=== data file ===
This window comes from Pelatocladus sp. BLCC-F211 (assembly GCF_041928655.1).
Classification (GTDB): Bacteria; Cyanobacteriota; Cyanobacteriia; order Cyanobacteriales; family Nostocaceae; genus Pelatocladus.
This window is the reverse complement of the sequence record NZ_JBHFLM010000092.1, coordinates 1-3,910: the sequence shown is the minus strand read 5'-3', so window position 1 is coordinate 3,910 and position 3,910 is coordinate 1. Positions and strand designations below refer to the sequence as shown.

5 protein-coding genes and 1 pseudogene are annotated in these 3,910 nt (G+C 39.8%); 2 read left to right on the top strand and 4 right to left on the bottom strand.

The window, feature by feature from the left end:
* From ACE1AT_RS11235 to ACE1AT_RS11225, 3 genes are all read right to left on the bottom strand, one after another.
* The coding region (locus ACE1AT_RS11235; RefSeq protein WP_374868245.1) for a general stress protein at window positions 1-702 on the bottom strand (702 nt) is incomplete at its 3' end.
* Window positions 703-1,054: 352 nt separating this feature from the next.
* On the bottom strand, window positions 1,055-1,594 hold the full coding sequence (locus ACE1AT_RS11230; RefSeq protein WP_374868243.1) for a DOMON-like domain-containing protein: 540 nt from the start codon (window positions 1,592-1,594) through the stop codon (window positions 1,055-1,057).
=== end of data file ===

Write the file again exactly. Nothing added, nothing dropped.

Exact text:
This window comes from Pelatocladus sp. BLCC-F211 (assembly GCF_041928655.1).
Classification (GTDB): Bacteria; Cyanobacteriota; Cyanobacteriia; order Cyanobacteriales; family Nostocaceae; genus Pelatocladus.
This window is the reverse complement of the sequence record NZ_JBHFLM010000092.1, coordinates 1-3,910: the sequence shown is the minus strand read 5'-3', so window position 1 is coordinate 3,910 and position 3,910 is coordinate 1. Positions and strand designations below refer to the sequence as shown.

5 protein-coding genes and 1 pseudogene are annotated in these 3,910 nt (G+C 39.8%); 2 read left to right on the top strand and 4 right to left on the bottom strand.

The window, feature by feature from the left end:
* From ACE1AT_RS11235 to ACE1AT_RS11225, 3 genes are all read right to left on the bottom strand, one after another.
* The coding region (locus ACE1AT_RS11235; RefSeq protein WP_374868245.1) for a general stress protein at window positions 1-702 on the bottom strand (702 nt) is incomplete at its 3' end.
* Window positions 703-1,054: 352 nt separating this feature from the next.
* On the bottom strand, window positions 1,055-1,594 hold the full coding sequence (locus ACE1AT_RS11230; RefSeq protein WP_374868243.1) for a DOMON-like domain-containing protein: 540 nt from the start codon (window positions 1,592-1,594) through the stop codon (window positions 1,055-1,057).